Heavy winds, high surf fuel more beach erosion
The dunes along northern stretches of the barrier island’s beaches have seen better days.
The high winds and heavy surf of recent weeks have added to the woes caused by Hurricane Sandy, which raked more than a half-million cubic yards of sand off the island’s beaches as it rolled up the eastern seaboard a year ago.
In the 13 months since, Indian River County Coastal Engineer James Gray has been working to get the money and permits needed to replace the sand that had been placed on beaches from John’s Island to Treasure Shores Park during the last ill-fated replenishment project.
As early as January, the county hopes to once again rebuild some of these beaches, but the scope will be much smaller this time as money for only about 155,000 cubic yards of sand is budgeted.
Also in January, the Sebastian Inlet District will begin rebuilding a three-mile stretch of beach starting about a half a mile south of the inlet to about a half a mile south of Ambersand Beach.
For the county’s project, finding enough sand before spring turtle nesting season could be a problem and perhaps even delay the project for another year.
According to county documents, at this time there is no sand readily available at the Ranch Road Lake Mine, the mine the county utilized for its $15 million John’s Island to Treasure Shores project.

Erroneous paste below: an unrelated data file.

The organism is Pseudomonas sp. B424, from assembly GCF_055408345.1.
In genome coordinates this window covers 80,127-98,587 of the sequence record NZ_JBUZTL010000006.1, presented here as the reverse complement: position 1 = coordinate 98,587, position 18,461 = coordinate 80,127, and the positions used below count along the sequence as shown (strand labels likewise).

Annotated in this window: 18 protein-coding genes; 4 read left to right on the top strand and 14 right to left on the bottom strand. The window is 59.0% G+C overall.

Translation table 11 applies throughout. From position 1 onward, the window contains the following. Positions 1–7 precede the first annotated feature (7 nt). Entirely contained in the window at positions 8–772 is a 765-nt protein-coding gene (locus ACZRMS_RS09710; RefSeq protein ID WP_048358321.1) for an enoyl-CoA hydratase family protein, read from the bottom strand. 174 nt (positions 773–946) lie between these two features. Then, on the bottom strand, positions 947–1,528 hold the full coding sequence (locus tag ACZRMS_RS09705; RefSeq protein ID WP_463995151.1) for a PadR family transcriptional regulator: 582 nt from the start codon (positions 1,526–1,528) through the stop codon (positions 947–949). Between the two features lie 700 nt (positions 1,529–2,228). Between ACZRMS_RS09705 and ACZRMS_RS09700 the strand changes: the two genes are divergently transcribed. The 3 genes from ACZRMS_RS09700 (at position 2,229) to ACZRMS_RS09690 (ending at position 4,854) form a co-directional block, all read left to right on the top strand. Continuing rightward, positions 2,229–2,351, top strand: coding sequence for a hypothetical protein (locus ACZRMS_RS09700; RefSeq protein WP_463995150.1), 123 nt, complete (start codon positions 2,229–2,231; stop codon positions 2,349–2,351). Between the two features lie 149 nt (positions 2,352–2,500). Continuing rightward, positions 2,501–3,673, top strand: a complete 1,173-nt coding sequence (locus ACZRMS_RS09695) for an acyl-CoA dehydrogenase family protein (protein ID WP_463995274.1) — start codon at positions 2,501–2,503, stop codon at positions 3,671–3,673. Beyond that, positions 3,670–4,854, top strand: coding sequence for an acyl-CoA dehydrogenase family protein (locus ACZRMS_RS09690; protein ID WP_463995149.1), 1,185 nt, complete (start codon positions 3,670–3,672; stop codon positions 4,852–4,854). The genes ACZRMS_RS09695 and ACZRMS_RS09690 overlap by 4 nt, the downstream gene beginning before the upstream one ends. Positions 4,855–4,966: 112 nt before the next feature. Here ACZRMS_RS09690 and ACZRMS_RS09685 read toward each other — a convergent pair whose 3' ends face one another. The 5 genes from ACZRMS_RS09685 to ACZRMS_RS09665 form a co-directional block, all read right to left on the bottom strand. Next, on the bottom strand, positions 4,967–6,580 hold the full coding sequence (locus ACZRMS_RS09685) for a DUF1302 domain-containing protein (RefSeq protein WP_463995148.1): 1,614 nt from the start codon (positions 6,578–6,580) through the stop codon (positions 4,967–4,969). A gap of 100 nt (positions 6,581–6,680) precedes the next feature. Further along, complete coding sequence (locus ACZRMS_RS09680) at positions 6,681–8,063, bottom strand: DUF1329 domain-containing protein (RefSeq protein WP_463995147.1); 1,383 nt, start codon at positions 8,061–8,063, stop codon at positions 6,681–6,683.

Between the David Mine and Henry Fischer’s 86th and 17th Street Mines, less than 5,000 cubic yards of sand is readily available. The Hammond Mine has 150,000 cubic yards stockpiled, but that sand has not yet been approved by regulatory agents.
The Sebastian Inlet project doesn’t have such stumbling blocks thanks to a sand trap deep in the belly of inlet, about 2,000 feet from the A1A bridge.
On any given year, between 20,000 to 30,000 cubic yards of sand is collected in the trap.
Marty Smithson, the administrator of the Sebastian Inlet District, said about 170,000 cubic yards of sand will be dredged from the pit and placed on the beaches.
The project will effectively clean out the trap and allow the contractors to expand the size of the trap for future uses, said Smithson.
Both projects received the blessing of the state legislature when it approved $37.5 million earlier this year for Florida beaches eroded by Hurricane Sandy. Of that pool of money, $4.8 million was earmarked for the county and inlet projects – about half the expected cost.
Gray predicted in May the county project would begin by fall. Now, considering November’s heavy winds and high surf, it may have been a blessing the project was stalled.
Smithson said the Sebastian project cannot come soon enough. “There is a real need for it,” he said.
Gray is also optimistic the county project will not suffer further delays.
“We are hopeful for a January start date, but there is this thing called permitting,” he said.